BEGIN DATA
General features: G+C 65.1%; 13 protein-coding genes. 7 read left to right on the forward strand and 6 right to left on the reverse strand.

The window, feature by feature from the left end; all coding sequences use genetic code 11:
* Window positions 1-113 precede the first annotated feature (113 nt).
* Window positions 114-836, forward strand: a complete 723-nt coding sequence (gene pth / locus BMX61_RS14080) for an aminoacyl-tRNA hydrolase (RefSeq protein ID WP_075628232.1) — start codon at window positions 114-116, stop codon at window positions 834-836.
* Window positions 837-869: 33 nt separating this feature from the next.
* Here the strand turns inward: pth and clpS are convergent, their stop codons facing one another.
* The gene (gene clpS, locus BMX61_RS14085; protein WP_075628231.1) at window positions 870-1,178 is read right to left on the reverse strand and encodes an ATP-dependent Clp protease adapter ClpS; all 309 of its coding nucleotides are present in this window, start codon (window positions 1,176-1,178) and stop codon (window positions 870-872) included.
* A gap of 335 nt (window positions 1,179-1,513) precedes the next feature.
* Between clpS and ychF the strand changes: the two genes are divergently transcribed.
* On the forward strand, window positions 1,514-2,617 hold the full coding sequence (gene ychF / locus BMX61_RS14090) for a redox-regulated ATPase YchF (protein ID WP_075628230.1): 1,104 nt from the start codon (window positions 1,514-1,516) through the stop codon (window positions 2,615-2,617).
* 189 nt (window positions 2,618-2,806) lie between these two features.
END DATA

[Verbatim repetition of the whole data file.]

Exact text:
General features: G+C 65.1%; 13 protein-coding genes. 7 read left to right on the forward strand and 6 right to left on the reverse strand.

The window, feature by feature from the left end; all coding sequences use genetic code 11:
* Window positions 1-113 precede the first annotated feature (113 nt).
* Window positions 114-836, forward strand: a complete 723-nt coding sequence (gene pth / locus BMX61_RS14080) for an aminoacyl-tRNA hydrolase (RefSeq protein ID WP_075628232.1) — start codon at window positions 114-116, stop codon at window positions 834-836.
* Window positions 837-869: 33 nt separating this feature from the next.
* Here the strand turns inward: pth and clpS are convergent, their stop codons facing one another.
* The gene (gene clpS, locus BMX61_RS14085; protein WP_075628231.1) at window positions 870-1,178 is read right to left on the reverse strand and encodes an ATP-dependent Clp protease adapter ClpS; all 309 of its coding nucleotides are present in this window, start codon (window positions 1,176-1,178) and stop codon (window positions 870-872) included.
* A gap of 335 nt (window positions 1,179-1,513) precedes the next feature.
* Between clpS and ychF the strand changes: the two genes are divergently transcribed.
* On the forward strand, window positions 1,514-2,617 hold the full coding sequence (gene ychF / locus BMX61_RS14090) for a redox-regulated ATPase YchF (protein ID WP_075628230.1): 1,104 nt from the start codon (window positions 1,514-1,516) through the stop codon (window positions 2,615-2,617).
* 189 nt (window positions 2,618-2,806) lie between these two features.